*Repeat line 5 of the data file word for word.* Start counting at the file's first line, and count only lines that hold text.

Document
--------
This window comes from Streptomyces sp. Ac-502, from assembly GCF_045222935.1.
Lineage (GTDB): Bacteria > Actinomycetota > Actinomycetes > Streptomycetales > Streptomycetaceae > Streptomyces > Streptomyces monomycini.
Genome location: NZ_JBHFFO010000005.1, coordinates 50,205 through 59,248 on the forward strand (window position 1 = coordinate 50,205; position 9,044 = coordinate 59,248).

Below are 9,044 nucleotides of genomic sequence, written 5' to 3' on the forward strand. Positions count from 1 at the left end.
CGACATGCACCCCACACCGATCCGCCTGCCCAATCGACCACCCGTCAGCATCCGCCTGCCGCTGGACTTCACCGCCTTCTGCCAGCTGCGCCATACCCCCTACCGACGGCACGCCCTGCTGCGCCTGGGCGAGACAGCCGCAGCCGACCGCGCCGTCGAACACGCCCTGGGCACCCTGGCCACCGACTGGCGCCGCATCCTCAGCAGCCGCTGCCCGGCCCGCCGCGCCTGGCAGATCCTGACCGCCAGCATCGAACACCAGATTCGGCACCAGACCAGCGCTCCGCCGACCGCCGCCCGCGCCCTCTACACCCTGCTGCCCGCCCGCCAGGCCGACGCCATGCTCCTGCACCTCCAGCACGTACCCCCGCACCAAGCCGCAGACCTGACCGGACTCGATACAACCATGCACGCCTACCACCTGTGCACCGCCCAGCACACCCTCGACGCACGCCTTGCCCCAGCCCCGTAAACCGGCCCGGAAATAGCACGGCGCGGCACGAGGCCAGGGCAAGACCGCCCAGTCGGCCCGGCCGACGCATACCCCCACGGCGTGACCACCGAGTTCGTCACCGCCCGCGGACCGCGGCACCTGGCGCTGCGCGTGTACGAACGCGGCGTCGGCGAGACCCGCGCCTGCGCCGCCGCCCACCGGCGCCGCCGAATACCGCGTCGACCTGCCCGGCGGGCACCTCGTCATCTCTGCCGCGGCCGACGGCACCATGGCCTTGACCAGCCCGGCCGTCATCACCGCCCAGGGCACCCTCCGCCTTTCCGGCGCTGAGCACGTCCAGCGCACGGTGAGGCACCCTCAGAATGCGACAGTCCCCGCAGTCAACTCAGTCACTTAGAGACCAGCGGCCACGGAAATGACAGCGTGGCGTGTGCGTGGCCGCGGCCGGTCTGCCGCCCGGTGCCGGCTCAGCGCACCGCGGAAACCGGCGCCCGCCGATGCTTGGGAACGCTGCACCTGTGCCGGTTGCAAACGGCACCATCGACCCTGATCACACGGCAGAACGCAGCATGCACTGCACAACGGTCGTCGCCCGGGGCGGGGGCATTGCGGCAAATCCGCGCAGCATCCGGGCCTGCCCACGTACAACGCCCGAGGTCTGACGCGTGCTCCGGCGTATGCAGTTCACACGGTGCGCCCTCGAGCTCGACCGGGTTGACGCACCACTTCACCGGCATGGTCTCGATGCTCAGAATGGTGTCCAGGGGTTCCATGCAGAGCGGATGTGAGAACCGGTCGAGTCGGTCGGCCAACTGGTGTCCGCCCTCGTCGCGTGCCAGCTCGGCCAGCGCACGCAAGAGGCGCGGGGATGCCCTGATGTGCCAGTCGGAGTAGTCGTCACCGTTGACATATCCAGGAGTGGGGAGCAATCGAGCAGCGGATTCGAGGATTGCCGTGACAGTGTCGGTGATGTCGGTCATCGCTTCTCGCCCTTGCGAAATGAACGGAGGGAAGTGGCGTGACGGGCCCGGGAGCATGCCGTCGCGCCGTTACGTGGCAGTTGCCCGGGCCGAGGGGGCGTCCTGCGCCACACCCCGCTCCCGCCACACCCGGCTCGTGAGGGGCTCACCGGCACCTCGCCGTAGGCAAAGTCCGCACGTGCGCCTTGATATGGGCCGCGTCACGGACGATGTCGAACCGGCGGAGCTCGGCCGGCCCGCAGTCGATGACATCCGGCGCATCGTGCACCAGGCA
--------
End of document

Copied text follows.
CGACATGCACCCCACACCGATCCGCCTGCCCAATCGACCACCCGTCAGCATCCGCCTGCCGCTGGACTTCACCGCCTTCTGCCAGCTGCGCCATACCCCCTACCGACGGCACGCCCTGCTGCGCCTGGGCGAGACAGCCGCAGCCGACCGCGCCGTCGAACACGCCCTGGGCACCCTGGCCACCGACTGGCGCCGCATCCTCAGCAGCCGCTGCCCGGCCCGCCGCGCCTGGCAGATCCTGACCGCCAGCATCGAACACCAGATTCGGCACCAGACCAGCGCTCCGCCGACCGCCGCCCGCGCCCTCTACACCCTGCTGCCCGCCCGCCAGGCCGACGCCATGCTCCTGCACCTCCAGCACGTACCCCCGCACCAAGCCGCAGACCTGACCGGACTCGATACAACCATGCACGCCTACCACCTGTGCACCGCCCAGCACACCCTCGACGCACGCCTTGCCCCAGCCCCGTAAACCGGCCCGGAAATAGCACGGCGCGGCACGAGGCCAGGGCAAGACCGCCCAGTCGGCCCGGCCGACGCATACCCCCACGGCGTGACCACCGAGTTCGTCACCGCCCGCGGACCGCGGCACCTGGCGCTGCGCGTGTACGAACGCGGCGTCGGCGAGACCCGCGCCTGCGCCGCCGCCCACCGGCGCCGCCGAATACCGCGTCGACCTGCCCGGCGGGCACCTCGTCATCTCTGCCGCGGCCGACGGCACCATGGCCTTGACCAGCCCGGCCGTCATCACCGCCCAGGGCACCCTCCGCCTTTCCGGCGCTGAGCACGTCCAGCGCACGGTGAGGCACCCTCAGAATGCGACAGTCCCCGCAGTCAACTCAGTCACTTAGAGACCAGCGGCCACGGAAATGACAGCGTGGCGTGTGCGTGGCCGCGGCCGGTCTGCCGCCCGGTGCCGGCTCAGCGCACCGCGGAAACCGGCGCCCGCCGATGCTTGGGAACGCTGCACCTGTGCCGGTTGCAAACGGCACCATCGACCCTGATCACACGGCAGAACGCAGCATGCACTGCACAACGGTCGTCGCCCGGGGCGGGGGCATTGCGGCAAATCCGCGCAGCATCCGGGCCTGCCCACGTACAACGCCCGAGGTCTGACGCGTGCTCCGGCGTATGCAGTTCACACGGTGCGCCCTCGAGCTCGACCGGGTTGACGCACCACTTCACCGGCATGGTCTCGATGCTCAGAATGGTGTCCAGGGGTTCCATGCAGAGCGGATGTGAGAACCGGTCGAGTCGGTCGGCCAACTGGTGTCCGCCCTCGTCGCGTGCCAGCTCGGCCAGCGCACGCAAGAGGCGCGGGGATGCCCTGATGTGCCAGTCGGAGTAGTCGTCACCGTTGACATATCCAGGAGTGGGGAGCAATCGAGCAGCGGATTCGAGGATTGCCGTGACAGTGTCGGTGATGTCGGTCATCGCTTCTCGCCCTTGCGAAATGAACGGAGGGAAGTGGCGTGACGGGCCCGGGAGCATGCCGTCGCGCCGTTACGTGGCAGTTGCCCGGGCCGAGGGGGCGTCCTGCGCCACACCCCGCTCCCGCCACACCCGGCTCGTGAGGGGCTCACCGGCACCTCGCCGTAGGCAAAGTCCGCACGTGCGCCTTGATATGGGCCGCGTCACGGACGATGTCGAACCGGCGGAGCTCGGCCGGCCCGCAGTCGATGACATCCGGCGCATCGTGCACCAGGCA